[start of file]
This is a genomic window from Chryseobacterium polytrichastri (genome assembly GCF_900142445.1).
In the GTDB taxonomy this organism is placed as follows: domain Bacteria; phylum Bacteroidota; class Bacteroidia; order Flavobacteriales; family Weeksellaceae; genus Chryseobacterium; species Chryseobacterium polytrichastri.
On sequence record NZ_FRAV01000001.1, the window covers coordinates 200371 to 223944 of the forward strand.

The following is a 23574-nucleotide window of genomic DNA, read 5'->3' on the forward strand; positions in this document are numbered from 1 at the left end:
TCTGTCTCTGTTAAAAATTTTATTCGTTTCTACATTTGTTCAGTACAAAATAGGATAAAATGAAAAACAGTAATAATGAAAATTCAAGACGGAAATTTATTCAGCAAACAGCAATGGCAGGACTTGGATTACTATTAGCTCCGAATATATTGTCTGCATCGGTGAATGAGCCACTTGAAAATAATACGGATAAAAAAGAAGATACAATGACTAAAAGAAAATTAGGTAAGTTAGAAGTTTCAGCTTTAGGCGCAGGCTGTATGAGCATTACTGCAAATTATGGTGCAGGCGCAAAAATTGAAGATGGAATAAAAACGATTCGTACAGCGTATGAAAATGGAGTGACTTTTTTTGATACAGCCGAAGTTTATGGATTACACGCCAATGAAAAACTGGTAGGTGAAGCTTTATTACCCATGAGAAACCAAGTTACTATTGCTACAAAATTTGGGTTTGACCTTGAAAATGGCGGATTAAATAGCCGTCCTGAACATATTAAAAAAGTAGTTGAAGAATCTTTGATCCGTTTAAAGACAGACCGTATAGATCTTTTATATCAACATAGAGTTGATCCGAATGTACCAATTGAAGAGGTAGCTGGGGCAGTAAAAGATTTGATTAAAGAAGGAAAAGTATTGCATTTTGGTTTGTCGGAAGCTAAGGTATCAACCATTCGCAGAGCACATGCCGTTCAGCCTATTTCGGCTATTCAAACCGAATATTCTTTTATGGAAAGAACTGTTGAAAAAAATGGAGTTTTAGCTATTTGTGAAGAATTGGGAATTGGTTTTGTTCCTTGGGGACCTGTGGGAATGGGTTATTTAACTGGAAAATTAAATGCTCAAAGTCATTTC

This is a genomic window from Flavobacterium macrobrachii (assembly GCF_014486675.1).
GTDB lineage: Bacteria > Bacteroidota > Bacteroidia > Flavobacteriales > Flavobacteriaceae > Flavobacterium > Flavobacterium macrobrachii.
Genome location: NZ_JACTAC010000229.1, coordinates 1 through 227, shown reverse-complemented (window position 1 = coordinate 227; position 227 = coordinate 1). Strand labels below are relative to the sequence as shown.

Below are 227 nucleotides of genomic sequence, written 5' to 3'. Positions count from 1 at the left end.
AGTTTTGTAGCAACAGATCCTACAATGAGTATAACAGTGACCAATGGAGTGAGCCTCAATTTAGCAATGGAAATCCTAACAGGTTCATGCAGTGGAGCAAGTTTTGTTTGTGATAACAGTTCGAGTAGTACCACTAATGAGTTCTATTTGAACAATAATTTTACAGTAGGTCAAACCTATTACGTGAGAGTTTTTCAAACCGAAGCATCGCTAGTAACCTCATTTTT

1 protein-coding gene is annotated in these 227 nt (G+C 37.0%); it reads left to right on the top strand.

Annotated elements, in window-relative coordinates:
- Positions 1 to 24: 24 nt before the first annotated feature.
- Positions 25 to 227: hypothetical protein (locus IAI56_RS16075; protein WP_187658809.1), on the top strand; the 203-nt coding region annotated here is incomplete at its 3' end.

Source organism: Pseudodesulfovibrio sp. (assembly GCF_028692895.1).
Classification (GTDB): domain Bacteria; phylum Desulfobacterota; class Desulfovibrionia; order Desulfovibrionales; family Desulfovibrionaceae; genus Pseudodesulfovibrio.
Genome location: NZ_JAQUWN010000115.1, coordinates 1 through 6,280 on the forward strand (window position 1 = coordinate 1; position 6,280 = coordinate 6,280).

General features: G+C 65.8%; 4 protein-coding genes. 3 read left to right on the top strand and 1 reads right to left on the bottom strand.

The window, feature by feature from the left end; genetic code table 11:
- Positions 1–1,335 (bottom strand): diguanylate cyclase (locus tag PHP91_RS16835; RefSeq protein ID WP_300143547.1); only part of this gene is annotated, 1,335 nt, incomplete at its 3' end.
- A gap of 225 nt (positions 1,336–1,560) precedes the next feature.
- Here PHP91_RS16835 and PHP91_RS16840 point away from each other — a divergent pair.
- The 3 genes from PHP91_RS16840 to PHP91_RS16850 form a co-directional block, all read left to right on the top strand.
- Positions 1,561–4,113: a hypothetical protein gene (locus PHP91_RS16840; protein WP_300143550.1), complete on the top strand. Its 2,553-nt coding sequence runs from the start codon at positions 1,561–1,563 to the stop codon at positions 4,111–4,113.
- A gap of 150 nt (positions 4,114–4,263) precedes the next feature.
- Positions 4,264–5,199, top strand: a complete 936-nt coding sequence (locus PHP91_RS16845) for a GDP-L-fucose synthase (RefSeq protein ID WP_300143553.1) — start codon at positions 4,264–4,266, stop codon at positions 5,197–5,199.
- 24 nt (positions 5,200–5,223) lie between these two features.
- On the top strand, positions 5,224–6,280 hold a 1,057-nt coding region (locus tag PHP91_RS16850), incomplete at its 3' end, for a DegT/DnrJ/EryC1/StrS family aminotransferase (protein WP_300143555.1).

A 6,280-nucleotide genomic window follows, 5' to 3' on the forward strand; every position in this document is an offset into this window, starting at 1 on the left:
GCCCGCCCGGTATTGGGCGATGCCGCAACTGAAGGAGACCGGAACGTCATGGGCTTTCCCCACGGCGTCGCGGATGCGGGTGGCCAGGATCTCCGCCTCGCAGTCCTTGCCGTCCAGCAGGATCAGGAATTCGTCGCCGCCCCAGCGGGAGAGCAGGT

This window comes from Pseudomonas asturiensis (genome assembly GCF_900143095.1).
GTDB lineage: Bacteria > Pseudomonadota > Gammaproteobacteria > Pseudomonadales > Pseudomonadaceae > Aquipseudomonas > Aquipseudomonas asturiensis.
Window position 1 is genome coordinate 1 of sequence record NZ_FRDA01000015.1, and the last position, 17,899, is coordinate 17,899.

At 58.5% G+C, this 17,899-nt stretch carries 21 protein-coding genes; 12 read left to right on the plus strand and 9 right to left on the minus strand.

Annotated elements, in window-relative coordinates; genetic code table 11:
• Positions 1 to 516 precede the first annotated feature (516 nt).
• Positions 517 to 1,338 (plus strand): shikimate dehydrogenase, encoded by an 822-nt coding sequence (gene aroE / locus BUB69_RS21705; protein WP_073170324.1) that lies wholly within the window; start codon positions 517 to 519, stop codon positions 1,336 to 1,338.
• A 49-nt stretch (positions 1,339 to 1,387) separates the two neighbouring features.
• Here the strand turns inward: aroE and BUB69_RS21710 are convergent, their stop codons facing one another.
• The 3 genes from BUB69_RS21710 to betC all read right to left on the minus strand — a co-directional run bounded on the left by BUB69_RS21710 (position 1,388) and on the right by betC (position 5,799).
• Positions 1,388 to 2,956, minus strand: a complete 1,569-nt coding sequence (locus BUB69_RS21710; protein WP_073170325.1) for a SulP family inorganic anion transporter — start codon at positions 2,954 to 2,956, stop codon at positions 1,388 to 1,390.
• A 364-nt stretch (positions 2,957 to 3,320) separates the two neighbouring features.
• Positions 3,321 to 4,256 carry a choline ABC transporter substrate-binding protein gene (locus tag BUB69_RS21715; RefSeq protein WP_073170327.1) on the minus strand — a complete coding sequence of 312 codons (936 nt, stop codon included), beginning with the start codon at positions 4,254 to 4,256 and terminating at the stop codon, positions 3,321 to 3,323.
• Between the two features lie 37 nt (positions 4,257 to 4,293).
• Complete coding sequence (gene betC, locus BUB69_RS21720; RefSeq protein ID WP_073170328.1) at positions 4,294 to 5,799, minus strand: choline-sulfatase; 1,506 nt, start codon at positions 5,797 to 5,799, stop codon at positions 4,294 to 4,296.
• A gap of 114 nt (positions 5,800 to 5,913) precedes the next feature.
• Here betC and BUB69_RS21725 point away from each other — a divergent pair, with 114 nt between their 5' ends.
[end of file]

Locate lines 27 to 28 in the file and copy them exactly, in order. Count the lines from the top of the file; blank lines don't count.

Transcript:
- 24 nt (positions 5,200–5,223) lie between these two features.
- On the top strand, positions 5,224–6,280 hold a 1,057-nt coding region (locus tag PHP91_RS16850), incomplete at its 3' end, for a DegT/DnrJ/EryC1/StrS family aminotransferase (protein WP_300143555.1).